The present work focuses on the overall heat transfer performance of the DLMCHS, including the heat conduction of the solid heat sink and heat convection of the coolant. Correspondingly, the total thermal resistance of the staggered DLMCHS is defined as following to evaluate its heat transfer performance of the staggered DLMCHS [18,19,22,23,24,25].
  R T = T m a x T i n q A  
where RT is the total thermal resistance of the staggered DLMCHS, Tmax is the maximum temperature of the heated wall along the centerline of the fluid–solid interface, and Tin is the inlet temperature of the coolant, and A is the area of the top plate of the heat sink.

3. Results and Discussion

In the present work, COMSOL 5.3 is used to carry out the numerical analyses to study the thermal characteristics of the staggered DLMCHS. Meanwhile, the grid sensitivity test is carefully performed to keep the accuracy of the numerical analysis. An example of the grid sensitivity test is as following. Four different numbers of tetrahedral meshes are used during the grid sensitivity test: 5.7 × 104, 1.4 × 105, 2.7 × 105 and 3.2 × 105, and the corresponding maximum temperature and the relative errors of the maximum temperature relating to the mesh number are given in Table 1. Then, comprehensive considering the simulation efficiency and accuracy, the numerical analysis with 2.7 × 105 meshes is chosen and Figure 2 gives an example of the computational grid used in the present work.
Based on the numerical analysis, Figure 3 gives the effects of offset on the thermal resistance of the staggered DLMCHS with different microchannel aspect ratios and different vertical rib thicknesses. From the results showing in Figure 3, it can be found there are three different variation trends of thermal resistance with the offset in the width direction both for the parallel flow (PF) and counter flow (CF). When the vertical rib thickness is small enough, for example Wr = 0.1 mm, the thermal resistance of the staggered DLMCHS shows an increasing trend with the increasing offset, which means the conventional DLMCHS with zero offset has the smallest thermal resistance and shows the best thermal performance. However, when the vertical rib thickness is large enough, for example Wr = 2 mm in the present work, the thermal resistance of the staggered DLMCHS decreases firstly and then increases as the offset increases, which means there is an optimal offset value for the staggered DLMCHS to achieve a minimum thermal resistance and improve the thermal performance. When the vertical rib thickness has an intermediate value, for example Wr = 0.5 mm, the thermal resistance of the staggered DLMCHS shows a much more complicated increasing trend in fluctuation. This means that shift between the upper microchannel and the lower microchannel in the width direction is a potential method to reduce thermal resistance and improve the thermal performance of the DLMCHS, especially for the DLMCHS with large vertical rib thickness.
Additionally, it can be found that for all the staggered DLMCHS with the same geometry dimensions, the case of counter flow shows a smaller thermal resistance than the case of parallel flow, which is consistent with previous studies [19,21].
Figure 4 gives the effect of microchannel aspect ratio on the thermal resistance of the staggered DLMCHS with different offset and the same vertical rib thickness for both parallel flow and counter flow. From the results showing in Figure 4, it can be found that under the constraint of a constant channel cross-sectional area, the thermal resistance of the staggered DLMCHS shows a decreasing after an increasing trend with the increasing microchannel aspect ratio. When the microchannel aspect ratio is one, that is, the staggered DLMCHS with the square-shaped microchannel has the largest thermal resistance. This is because under the constraint of a constant channel cross-sectional area, the area of the solid-liquid interfaces of the microchannel for cooling shows an increasing after decreasing trend as the aspect ratio increases, and the square shaped microchannel with the aspect ratio being equal to one has the smallest cooling area. The microchannel with a larger cooling area can remove more heat applied at the top plate and results in a smaller thermal resistance.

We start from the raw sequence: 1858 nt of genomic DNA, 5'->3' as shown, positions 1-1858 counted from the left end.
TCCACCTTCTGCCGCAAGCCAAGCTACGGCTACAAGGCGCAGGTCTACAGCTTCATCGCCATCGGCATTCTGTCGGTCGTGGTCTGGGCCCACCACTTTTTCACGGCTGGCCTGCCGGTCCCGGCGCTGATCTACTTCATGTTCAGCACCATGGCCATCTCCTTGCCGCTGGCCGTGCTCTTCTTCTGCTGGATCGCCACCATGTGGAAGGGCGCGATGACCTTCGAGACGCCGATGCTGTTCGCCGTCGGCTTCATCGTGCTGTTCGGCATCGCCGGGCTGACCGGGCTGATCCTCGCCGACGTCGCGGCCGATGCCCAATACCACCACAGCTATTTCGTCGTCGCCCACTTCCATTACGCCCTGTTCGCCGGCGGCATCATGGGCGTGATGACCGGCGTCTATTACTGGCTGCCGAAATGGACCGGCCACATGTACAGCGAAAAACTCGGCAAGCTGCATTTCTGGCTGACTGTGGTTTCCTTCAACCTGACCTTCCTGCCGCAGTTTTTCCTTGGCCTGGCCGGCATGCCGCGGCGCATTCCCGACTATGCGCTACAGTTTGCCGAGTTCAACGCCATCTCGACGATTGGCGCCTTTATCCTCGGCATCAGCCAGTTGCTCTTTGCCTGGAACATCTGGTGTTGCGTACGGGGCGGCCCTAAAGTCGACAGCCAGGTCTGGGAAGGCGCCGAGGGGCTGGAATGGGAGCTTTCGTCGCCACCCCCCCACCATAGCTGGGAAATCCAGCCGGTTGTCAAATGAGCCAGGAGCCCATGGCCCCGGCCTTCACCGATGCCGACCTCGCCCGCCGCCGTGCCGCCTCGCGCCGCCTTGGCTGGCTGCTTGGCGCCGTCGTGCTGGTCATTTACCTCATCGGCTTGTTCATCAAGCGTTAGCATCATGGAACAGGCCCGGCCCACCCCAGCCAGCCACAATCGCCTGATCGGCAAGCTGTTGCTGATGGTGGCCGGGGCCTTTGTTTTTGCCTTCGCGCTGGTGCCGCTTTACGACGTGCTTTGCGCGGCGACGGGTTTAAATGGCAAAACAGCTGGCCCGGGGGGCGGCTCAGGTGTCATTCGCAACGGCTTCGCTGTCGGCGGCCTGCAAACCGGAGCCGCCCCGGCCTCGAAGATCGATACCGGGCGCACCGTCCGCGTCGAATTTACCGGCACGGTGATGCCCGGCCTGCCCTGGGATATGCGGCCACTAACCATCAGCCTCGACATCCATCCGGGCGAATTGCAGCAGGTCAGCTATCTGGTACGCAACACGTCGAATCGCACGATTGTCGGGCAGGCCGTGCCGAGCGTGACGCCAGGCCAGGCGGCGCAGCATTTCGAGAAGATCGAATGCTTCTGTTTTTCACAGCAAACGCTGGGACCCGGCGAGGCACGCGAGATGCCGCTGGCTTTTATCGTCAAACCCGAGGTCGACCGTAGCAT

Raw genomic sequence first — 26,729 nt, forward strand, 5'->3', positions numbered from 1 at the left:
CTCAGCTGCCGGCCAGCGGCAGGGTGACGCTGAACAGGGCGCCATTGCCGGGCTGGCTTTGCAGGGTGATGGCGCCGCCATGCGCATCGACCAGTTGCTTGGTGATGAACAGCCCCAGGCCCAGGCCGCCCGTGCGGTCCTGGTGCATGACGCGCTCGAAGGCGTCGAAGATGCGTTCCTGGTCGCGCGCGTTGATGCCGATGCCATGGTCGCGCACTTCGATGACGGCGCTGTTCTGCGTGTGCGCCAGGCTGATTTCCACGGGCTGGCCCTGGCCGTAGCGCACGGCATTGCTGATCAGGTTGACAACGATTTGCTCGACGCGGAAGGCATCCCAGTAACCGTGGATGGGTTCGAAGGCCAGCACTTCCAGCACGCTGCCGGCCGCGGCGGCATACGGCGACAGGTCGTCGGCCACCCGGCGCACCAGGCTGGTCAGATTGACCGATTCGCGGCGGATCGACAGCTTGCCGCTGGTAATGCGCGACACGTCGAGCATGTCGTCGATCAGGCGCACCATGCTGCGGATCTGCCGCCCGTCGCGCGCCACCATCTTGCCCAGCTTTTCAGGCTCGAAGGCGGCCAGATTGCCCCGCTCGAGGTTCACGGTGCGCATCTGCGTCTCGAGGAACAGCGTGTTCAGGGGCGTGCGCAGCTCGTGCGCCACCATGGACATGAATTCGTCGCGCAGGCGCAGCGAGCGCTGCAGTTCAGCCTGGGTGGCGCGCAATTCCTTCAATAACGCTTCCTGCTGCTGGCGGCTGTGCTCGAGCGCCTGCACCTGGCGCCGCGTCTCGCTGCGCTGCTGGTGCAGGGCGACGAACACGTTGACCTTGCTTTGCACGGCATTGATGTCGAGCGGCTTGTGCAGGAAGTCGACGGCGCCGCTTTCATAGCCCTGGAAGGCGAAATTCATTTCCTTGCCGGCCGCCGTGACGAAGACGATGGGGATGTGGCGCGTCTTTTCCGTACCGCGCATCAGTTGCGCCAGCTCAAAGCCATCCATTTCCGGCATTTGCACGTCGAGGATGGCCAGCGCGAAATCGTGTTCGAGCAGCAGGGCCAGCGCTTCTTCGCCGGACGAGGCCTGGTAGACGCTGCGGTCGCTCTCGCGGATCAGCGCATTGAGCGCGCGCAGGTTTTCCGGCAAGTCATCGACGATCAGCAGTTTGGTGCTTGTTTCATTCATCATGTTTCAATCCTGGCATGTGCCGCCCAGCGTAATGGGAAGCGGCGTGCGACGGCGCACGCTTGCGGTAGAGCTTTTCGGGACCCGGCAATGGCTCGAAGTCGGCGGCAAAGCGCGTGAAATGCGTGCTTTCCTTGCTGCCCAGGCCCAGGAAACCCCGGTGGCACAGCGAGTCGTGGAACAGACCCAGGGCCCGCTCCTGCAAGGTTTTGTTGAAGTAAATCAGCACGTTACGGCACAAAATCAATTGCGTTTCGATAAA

More important, it can be found from Figure 4 that the microchannel aspect ratio can make significant and totally different effects on the thermal resistance of the staggered DLMCHS with the fixed vertical rib thickness and different offset. Both for the parallel flow and counter flow, the thermal resistance of the staggered DLMCHS decreases with the increasing offset when the aspect ratio is small enough, but increases with the increasing offset when the aspect ratio is large enough for the three values of offset. This means that for the DLMCHS with the small microchannel aspect ratio, it is much easier for the offset between the upper layer and the lower layer to reduce the thermal resistance and improve the thermal performances of the DLMCHS.
Additionally, Figure 5 gives the effect of inlet velocity of the coolant on the thermal resistance of the staggered DLMCHS with different offset and the same vertical rib thickness for both parallel flow and counter flow. It should be noted that being different from some previous studies displaying the effect of Reynolds number on the thermal performances of the MCHS [5,7,19], the properties of the coolant of water including density and dynamic viscosity are dependent on the temperature in the present work, thus, it is difficult to accurately calculate the Reynolds number when the inlet velocity varies, thus, the present work gives the effect of inlet velocity on the thermal resistance in Figure 5. From Figure 5, it can be found that the thermal resistance of the staggered DLMCHS decreases with the increasing inlet velocity. This is easy to be understood as follows. A larger inlet velocity means a larger flow rate, and will remove much more heat and reduce the thermal resistance of the staggered DLMCHS. This result regarding the effect of inlet velocity on the thermal resistance of the staggered DLMCHS is consistent with the previous studies [20,21].